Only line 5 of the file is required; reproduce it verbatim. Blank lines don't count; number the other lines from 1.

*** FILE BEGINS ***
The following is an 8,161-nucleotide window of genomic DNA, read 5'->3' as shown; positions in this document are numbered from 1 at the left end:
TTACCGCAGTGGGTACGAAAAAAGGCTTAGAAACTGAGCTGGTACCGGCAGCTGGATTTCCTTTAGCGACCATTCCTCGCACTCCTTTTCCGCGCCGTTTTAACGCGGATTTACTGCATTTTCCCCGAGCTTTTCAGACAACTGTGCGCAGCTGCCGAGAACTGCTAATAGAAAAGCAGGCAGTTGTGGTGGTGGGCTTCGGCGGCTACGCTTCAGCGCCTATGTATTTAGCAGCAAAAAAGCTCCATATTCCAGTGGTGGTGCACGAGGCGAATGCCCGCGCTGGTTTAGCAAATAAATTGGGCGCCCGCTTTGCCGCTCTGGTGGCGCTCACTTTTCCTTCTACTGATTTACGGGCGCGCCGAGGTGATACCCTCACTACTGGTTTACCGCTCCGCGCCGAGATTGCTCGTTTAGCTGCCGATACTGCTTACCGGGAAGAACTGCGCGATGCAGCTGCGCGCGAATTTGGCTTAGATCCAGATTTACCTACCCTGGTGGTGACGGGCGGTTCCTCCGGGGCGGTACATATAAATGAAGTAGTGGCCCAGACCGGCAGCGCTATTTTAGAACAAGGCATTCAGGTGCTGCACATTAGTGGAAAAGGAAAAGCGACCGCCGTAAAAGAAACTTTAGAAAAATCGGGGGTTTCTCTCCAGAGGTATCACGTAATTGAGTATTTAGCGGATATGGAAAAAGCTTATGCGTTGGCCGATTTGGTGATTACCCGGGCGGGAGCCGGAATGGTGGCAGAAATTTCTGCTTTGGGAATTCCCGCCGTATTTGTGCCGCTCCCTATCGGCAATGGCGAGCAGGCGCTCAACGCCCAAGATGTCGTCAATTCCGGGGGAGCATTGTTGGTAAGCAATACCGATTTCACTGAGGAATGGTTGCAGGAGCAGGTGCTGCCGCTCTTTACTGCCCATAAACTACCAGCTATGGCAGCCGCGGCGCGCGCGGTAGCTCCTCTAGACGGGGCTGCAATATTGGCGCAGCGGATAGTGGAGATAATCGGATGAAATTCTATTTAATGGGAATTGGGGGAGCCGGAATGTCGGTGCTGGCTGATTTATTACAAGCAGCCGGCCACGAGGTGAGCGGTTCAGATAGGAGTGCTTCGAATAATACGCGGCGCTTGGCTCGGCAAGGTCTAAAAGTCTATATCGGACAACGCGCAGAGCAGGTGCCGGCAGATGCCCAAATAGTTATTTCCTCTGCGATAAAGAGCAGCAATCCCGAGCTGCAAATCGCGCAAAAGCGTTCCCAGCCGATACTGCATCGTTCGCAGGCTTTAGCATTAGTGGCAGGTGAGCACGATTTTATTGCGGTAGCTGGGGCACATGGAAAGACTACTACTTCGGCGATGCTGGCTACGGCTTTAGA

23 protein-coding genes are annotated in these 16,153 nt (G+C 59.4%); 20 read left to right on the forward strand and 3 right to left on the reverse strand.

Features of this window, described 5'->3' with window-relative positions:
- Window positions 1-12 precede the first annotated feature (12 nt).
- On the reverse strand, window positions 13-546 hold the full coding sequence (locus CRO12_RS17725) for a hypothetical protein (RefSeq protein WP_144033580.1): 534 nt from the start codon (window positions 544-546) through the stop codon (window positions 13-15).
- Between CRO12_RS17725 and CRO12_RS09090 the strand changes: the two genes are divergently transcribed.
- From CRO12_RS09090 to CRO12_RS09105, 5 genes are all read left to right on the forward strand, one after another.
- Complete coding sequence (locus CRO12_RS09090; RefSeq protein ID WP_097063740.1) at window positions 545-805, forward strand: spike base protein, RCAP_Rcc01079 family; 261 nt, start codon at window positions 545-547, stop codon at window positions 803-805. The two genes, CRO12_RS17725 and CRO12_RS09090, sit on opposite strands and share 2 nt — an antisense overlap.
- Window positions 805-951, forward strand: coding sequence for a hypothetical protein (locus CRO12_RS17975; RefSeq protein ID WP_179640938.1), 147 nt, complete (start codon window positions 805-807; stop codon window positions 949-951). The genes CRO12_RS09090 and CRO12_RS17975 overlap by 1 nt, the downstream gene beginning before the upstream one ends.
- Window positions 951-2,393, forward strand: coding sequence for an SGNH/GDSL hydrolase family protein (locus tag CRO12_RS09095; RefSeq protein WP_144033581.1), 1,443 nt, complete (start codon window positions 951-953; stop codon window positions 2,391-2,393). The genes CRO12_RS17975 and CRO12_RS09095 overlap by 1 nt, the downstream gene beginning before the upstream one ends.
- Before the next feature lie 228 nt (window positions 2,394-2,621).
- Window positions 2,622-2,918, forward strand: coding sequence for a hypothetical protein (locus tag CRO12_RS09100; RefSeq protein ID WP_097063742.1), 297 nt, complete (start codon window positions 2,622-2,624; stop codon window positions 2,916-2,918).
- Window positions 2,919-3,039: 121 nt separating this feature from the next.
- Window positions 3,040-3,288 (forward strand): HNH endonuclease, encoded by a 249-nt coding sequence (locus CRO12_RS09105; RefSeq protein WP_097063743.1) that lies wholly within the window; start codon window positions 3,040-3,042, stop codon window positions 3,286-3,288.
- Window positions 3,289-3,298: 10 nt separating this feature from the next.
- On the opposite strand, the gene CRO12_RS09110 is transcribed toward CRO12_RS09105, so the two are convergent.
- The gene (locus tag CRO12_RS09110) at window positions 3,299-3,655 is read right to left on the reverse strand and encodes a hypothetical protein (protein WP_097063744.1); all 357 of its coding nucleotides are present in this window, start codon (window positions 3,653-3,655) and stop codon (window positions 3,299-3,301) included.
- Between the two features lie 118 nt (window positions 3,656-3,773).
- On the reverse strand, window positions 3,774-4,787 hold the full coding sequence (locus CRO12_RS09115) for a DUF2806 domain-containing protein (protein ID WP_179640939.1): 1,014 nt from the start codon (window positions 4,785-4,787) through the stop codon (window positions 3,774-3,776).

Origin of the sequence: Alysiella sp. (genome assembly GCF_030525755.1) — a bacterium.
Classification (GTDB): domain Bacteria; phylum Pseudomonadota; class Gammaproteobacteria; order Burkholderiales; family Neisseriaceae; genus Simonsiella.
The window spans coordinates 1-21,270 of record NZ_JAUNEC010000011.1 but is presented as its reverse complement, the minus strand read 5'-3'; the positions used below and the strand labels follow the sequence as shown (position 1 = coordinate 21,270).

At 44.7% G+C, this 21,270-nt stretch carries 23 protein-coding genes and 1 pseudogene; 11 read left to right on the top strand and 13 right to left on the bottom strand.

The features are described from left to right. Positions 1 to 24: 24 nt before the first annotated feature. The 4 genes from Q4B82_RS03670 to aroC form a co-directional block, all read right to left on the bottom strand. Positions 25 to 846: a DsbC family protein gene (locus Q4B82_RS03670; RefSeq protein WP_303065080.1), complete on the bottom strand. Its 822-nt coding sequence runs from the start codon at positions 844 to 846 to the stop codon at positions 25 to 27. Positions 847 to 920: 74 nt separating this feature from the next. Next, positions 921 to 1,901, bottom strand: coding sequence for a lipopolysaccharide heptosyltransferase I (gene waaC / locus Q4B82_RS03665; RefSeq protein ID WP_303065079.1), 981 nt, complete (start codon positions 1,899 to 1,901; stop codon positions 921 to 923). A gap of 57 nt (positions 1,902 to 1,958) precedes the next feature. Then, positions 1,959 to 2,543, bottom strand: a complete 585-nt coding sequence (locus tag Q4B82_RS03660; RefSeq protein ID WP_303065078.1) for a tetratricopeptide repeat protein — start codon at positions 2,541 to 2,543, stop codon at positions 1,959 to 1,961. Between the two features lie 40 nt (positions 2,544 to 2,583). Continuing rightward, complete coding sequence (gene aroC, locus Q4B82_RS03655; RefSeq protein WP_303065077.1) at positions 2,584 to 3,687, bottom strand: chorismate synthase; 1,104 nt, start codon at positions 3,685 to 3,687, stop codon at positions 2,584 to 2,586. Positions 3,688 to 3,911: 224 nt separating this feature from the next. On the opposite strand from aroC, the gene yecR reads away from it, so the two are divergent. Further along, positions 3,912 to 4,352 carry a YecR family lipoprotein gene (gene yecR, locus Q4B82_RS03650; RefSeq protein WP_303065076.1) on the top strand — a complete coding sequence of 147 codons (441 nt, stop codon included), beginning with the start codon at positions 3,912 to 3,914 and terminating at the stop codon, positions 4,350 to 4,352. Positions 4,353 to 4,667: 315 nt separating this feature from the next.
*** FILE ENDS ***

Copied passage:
- Window positions 1-12 precede the first annotated feature (12 nt).